By: Hannah Gaskill, and Elliot Davis, Capital News Service
ANNAPOLIS, Maryland — The Capital Gazette shooting trial has been rescheduled for early March, just as court documents with information ranging from references to DNA testing to notes about the defendant’s veterinary history recently became publicly available.
Nadine Maeser, a spokeswoman for the Maryland Judiciary, said Thursday that the trial determining criminal responsibility for the man who has pleaded guilty to June 28, 2018, murders of Gerald Fischman, Robert Hiaasen, John McNamara, Rebecca Smith, and Wendi Winters will now begin on March 4. The trial is expected to last 13 days, Maeser said.
Jarrod Ramos said he was guilty of all 23 criminal counts against him on Oct. 28. This second part of the trial will focus on his plea of not criminally responsible—Maryland’s version of an insanity defense.
Jury selection was scheduled to begin on Oct. 30, when the trial was postponed. About 50 people from the prospective 300-member pool were waiting in a courtroom next door to the trial venue when they were excused.
The jury pool had completed its service and was released, Maeser confirmed to Capital News Service. She said Thursday that there is no information available yet on how the new trial date will affect the jury selection process.
Public Defender William Davis acknowledged at a rescheduling hearing on Oct. 30 that the delay would be disruptive to the court officers and to the victims in the case.
“We have been ready to argue on behalf of the victims in this case,” Anne Arundel County Assistant State’s Attorney James Tuomey said in court that day.
Ramos held a years-long grudge against the paper after it ran a column describing his guilty plea to the online harassment of a high school classmate.
Six employees survived the afternoon shooting, during which Ramos barricaded a back door and blasted through the front with a Mossberg shotgun. Police evacuated the survivors and found him hiding under a desk in the worst newsroom shooting in the nation’s history.
Capital Gazette employees declined to comment on the trial’s delay and referred calls to a corporate representative.
“We respect the judicial process and remain focused on supporting our staff and the (victims’ families),” Renee Mutchnik, spokeswoman for Baltimore Sun Media, which owns The Capital, said in a statement late last month.
A number of records concerning information pertinent to both portions of the trial have recently been made public. Attorneys for the Capital Gazette and Baltimore Sun petitioned the court last week to unseal a number of privileged documents and exhibits.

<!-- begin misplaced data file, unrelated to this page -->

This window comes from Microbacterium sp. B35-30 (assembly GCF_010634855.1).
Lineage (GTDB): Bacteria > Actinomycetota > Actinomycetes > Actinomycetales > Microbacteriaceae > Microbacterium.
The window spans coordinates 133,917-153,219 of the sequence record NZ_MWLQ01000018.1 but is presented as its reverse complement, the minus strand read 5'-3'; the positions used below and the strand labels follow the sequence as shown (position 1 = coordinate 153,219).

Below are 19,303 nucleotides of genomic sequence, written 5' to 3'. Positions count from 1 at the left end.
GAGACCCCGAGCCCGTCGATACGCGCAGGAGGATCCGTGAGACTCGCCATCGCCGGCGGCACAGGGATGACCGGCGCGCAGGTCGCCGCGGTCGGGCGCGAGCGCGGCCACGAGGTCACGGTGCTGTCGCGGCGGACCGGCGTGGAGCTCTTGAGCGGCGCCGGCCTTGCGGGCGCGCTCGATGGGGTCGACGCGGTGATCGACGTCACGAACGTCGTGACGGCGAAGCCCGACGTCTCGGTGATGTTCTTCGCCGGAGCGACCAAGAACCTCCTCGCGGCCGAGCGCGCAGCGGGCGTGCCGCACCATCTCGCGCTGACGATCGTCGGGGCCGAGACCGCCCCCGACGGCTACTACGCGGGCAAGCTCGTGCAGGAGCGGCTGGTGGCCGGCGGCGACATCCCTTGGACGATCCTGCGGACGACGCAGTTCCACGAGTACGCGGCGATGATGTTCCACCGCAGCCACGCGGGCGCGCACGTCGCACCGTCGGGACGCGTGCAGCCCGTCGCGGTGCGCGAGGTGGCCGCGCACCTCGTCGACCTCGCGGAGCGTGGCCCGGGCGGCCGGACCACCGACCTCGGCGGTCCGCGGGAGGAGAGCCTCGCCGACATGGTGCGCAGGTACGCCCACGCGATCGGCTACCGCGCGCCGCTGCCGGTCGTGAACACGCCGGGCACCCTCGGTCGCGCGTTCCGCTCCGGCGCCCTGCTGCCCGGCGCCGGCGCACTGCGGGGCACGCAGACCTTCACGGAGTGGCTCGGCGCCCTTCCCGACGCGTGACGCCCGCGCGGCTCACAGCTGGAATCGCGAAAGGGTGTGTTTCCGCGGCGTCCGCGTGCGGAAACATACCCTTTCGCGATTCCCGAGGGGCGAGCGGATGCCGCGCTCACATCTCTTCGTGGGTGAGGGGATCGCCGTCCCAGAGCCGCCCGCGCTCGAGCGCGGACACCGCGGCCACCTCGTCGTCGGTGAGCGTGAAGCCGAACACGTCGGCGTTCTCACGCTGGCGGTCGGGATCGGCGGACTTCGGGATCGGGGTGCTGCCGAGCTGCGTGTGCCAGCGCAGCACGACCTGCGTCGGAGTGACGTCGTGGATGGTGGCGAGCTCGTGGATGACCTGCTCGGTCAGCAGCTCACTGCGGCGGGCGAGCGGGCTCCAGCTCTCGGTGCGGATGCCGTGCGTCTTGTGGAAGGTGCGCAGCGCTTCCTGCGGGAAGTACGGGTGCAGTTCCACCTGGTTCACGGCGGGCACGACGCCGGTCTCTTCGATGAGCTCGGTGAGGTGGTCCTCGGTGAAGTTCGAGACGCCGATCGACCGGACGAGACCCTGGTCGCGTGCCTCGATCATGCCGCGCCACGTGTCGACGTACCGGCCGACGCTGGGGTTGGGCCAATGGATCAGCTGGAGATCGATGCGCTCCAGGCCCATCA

In their petition, counsel for the newspapers claimed this is a matter of rights, citing an “a strong presumption of access” to records throughout all stages of the trial.
Anne Arundel State’s Attorney Anne Colt Leitess last Wednesday filed a consent motion to seal, acknowledging that both the prosecution and defense understood that some previously confidential items may now be publicized, further stating that they both also agree that some items are “extremely inappropriate to be publicly filed.”
According to Leitess’ motion, some of these exhibits may include sensitive information about the victims of the crime or documents pertaining to Ramos’ mental health evaluations.
Presiding Judge Laura Ripken moved to keep everything that Leitess requested remained sealed.
Other documents — largely letters exchanged between the opposing parties — became available in a public court database this week, including references to witness video interviews; FBI, autopsy, DNA and ballistics reports; credit and banking records; and a memo from United States Postal Inspector Michael Martel regarding mail believed to have been sent by Ramos on the day of the attack.
Documents indicating notice of discovery also detail surviving victim Paul Gillespie’s laptop computer that was used to access Twitter moments after the shooting initiated.
During the hearing last week where Ramos pleaded guilty, Public Defender Elizabeth Palan stated that an account under Ramos’ name tweeted from the newsroom that afternoon.
All of the actual documents and exhibits — including autopsies, Ramos’ mental health, and jail records and police files — referenced in these correspondences remain undisclosed.
In the now publicly available records is information from the State’s Attorney’s Office to opposing counsel concerning Ramos’ visit to Rocky Gorge Animal Hospital in Laurel, Maryland, where he brought his starving pet cat.
According to the correspondence, Ramos reportedly told present vet technicians that “the cat wasn’t eating and that he wasn’t feeding the cat,” which one of the animal hospital employees opined to mean that he did not understand that he was the cause of the cat’s starvation. The animal was subsequently euthanized, and Ramos took its body home in a bag.
Other records contain documents filed by the defense in June and August that reference Ramos being fired from a company that does business with the U.S. Bureau of Labor Statistics due to “suitability concerns.”
The filings also reference the prosecution seeking his state tax records in order to demonstrate his mental state.